In San Francisco before I left to live in an RV, then became a digital nomad.
At the start of 2016 I made the bold decision (or feel free to call it crazy, fearless, or privileged) to do what those in the writing world advise never to risk and quit my job to write a novel. (You can read more here on what my book is about.)
Yes, I’d read what every expert says don’t give up your day job and I’ll be the first to admit they’re right. Money smooths all paths, and no matter how much we refuse to admit it, our sense of self-worth (or at least mine) is tied to our ability to prove our value by being paid.
For the last twenty years I’ve had a series of tech jobs leading large teams, which generally means (as the only woman in the room), faking confidence until others believe you have a clue (which after a couple of decades, I eventually did).
So why give up a good career to struggle with a process which at best, from idea to publication takes years, or in worst case decades?
I’m far from the first to say this, but writers write for one reason. Writers write because we have to.
We write because there’s a burning need, a story scalding the inside wall of our skull, demanding to be told. We either keep putting it off, convincing ourselves that we’ll get to it one day–when we retire, have a less stressful job, the kids grow up–or we somehow find the time to write before that story slow-burns a hole inside our head.
Quite frankly, I was sick of the inside of my skull melting.
And so here starts my story. In early 2016, I quit my career and started the first draft of my first novel, knowing well that I wasn’t skilled enough, or industry savvy enough to know where the journey would end. But, I took a leap of faith that the journey itself would teach me what I needed to know.
I can tell you with confidence that of every journey I’ve taken (and I’m lucky enough to have visited 50+ countries) the writing journey is by far the scariest.
Scarier than hunting with stoned tribesmen in Tanzania. Scarier than sitting on a beach on a flat island when the ‘on its way’ Tsunami warning hits. Scarier than riding a a blow up banana boat through a ferocious storm in Croatia (all true stories).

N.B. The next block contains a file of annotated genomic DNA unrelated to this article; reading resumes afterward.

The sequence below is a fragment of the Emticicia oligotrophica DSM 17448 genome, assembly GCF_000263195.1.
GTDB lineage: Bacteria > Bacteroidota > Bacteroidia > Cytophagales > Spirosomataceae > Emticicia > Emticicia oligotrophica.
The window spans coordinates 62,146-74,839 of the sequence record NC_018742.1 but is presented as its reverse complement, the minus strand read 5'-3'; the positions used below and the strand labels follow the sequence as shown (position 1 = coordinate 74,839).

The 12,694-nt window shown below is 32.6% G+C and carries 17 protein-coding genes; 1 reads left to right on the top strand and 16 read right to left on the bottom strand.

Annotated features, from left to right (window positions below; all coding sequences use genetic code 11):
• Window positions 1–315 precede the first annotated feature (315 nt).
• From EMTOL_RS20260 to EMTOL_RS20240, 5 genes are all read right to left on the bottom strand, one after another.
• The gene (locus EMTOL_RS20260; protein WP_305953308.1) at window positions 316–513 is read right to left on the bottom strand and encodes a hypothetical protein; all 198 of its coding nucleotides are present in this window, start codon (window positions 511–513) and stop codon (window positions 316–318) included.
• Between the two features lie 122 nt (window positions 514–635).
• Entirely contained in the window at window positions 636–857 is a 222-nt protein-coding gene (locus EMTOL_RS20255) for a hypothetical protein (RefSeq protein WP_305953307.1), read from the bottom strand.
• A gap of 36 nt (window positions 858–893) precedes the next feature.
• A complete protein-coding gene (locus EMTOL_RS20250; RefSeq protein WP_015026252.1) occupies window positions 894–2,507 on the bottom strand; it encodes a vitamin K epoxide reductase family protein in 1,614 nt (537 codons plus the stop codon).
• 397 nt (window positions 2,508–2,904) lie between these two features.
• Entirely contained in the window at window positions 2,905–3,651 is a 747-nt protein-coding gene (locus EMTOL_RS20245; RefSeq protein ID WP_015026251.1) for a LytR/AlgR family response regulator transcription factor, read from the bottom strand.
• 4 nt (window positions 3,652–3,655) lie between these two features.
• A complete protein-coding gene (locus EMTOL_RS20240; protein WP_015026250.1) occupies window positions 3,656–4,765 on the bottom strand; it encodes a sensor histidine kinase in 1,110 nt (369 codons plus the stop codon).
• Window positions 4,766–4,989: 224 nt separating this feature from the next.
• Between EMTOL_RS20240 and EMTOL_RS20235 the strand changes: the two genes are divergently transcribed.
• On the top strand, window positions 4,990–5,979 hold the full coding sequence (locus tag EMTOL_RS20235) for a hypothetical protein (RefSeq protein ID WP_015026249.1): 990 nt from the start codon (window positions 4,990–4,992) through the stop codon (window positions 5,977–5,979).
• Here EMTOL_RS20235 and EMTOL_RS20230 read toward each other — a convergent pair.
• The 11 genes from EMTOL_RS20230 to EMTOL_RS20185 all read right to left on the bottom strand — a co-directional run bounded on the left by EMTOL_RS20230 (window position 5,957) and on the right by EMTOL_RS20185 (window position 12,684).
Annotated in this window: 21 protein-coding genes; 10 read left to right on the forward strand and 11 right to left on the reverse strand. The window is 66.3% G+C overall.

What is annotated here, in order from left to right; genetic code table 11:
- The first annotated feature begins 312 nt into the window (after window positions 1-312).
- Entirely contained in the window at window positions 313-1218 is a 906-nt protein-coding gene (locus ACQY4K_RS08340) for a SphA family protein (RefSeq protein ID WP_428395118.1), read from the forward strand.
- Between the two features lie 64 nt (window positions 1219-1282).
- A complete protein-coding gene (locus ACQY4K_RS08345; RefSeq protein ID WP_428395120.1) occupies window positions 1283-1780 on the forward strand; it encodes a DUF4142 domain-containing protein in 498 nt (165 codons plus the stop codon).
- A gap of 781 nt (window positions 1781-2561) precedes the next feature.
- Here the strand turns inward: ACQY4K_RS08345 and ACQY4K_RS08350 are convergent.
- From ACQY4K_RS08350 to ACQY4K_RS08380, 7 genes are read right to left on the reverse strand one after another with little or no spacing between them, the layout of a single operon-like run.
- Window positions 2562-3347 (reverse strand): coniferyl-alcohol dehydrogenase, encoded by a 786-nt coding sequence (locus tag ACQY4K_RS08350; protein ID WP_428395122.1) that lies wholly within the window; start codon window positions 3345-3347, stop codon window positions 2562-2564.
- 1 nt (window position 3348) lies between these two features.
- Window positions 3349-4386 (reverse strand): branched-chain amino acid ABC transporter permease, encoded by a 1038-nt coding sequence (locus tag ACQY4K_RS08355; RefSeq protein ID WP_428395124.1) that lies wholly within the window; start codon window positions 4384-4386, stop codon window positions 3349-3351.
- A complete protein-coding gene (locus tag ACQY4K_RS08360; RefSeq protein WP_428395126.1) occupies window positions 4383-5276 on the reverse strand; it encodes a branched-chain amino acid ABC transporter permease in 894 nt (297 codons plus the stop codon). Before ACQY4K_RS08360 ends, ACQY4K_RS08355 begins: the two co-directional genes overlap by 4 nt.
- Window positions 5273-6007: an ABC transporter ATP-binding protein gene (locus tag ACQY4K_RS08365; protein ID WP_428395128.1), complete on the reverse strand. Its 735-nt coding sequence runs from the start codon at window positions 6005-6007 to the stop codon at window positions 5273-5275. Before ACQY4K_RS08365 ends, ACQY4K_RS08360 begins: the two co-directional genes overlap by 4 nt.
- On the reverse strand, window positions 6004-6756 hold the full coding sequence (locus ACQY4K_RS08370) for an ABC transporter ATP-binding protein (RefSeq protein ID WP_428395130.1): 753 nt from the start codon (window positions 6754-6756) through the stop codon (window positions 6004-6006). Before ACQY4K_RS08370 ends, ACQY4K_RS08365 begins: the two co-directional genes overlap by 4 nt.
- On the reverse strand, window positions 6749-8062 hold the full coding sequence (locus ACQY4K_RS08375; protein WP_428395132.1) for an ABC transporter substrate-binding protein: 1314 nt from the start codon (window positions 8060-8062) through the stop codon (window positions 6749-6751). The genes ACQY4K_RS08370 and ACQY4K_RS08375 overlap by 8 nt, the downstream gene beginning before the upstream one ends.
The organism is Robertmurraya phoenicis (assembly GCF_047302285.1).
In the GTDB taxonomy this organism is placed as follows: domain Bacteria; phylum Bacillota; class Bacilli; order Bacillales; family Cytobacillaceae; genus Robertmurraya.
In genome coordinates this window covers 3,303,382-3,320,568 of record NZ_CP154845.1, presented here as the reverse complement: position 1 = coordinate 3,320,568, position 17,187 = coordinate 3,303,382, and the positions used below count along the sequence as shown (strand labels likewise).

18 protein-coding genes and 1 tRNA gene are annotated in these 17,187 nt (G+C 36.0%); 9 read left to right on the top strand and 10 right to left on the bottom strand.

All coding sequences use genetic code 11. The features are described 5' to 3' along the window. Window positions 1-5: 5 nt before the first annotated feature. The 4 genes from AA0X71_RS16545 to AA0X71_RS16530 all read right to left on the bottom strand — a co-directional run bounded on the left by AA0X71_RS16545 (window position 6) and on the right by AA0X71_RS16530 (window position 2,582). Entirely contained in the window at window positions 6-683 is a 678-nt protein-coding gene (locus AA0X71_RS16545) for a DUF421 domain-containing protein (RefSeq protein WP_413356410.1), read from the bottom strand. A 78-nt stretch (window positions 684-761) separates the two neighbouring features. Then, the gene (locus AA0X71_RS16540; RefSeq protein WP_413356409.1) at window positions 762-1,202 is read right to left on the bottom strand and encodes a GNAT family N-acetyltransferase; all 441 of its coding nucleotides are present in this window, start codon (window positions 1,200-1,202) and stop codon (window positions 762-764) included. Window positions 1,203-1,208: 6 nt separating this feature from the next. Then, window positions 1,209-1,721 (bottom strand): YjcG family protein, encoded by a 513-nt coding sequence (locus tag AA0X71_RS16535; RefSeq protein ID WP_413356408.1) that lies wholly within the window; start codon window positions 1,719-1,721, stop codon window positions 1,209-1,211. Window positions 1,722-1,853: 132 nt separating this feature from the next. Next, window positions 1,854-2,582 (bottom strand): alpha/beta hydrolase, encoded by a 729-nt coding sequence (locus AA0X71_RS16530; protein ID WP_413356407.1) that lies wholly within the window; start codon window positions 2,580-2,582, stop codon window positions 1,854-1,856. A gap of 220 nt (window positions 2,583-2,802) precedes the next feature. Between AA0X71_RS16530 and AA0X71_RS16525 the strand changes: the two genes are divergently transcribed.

Since starting this journey, I’ve grappled with three big problems. My goal with this blog is to share what I’ve learned and have some of the fun along the way!
- Writing a book required bringing down my living costs. My boyfriend and I moved into an RV for six months (more on why writing from an RV didn’t work for me). In 2017 my honey and I left San Francisco and resided in the beautiful (and less expensive) city of San Miguel de Allende, Mexico. For 2018 our work and living destination is Cartagena, Colombia.
- Guilt. Doubt. Shame. Why didn’t anyone tell me the hardest part of this journey is tackling your own demons? More to come on this in future posts, but there’s guilt over wasting your time, guilt over passing on the opportunity to make good money, fear of lacking the necessary talent, shame over being privileged enough to afford to do this, fear that no one will ever read what you write, fear they will read it and questioning why am I, of all people, deserving of success? Before this journey, I always described myself as a confident person.
- Skill, Craft, Skill. And Tech. I’m lucky because software isn’t scary to me, thus why I’m sharing how-tos on the blog. But storytelling? Cutting adverbs? Getting real emotion on the page without syrup-sweetness? Slipping in backstory without slowing pacing? For all those I’ll say huge kudos to Margie Lawson and her writing academy, my amazing coach Kemlo Aki at Jennie Nash’s Author Accelerator (without whom my writing would still suck as badly as it did a year ago!) and most importantly the amazing community of the Women’s Fiction Writers Association, especially my beta readers without whose support and advice I would have given up far before this point!
And there you have it. What else might you want to know about me?
I’m a lover of horses and huge dogs (bigger the better, but I own neither). Five years ago I completed my first triathlon, much to my own surprise as a lifetime non-athlete.
I’m an extrovert who loves bars and hanging out (see my post on the Rooftops Bars of San Miguel and Cartagena), which is always not a great personality fit for a writer. Originally I hail from the green and gorgeous nation of Scotland, so please don’t get me going on a conversation over Scottish independence or Brexit!
Interested in something specific from author tech to travel? Ask me in the comments and perhaps I can research and write a crib-sheet for you!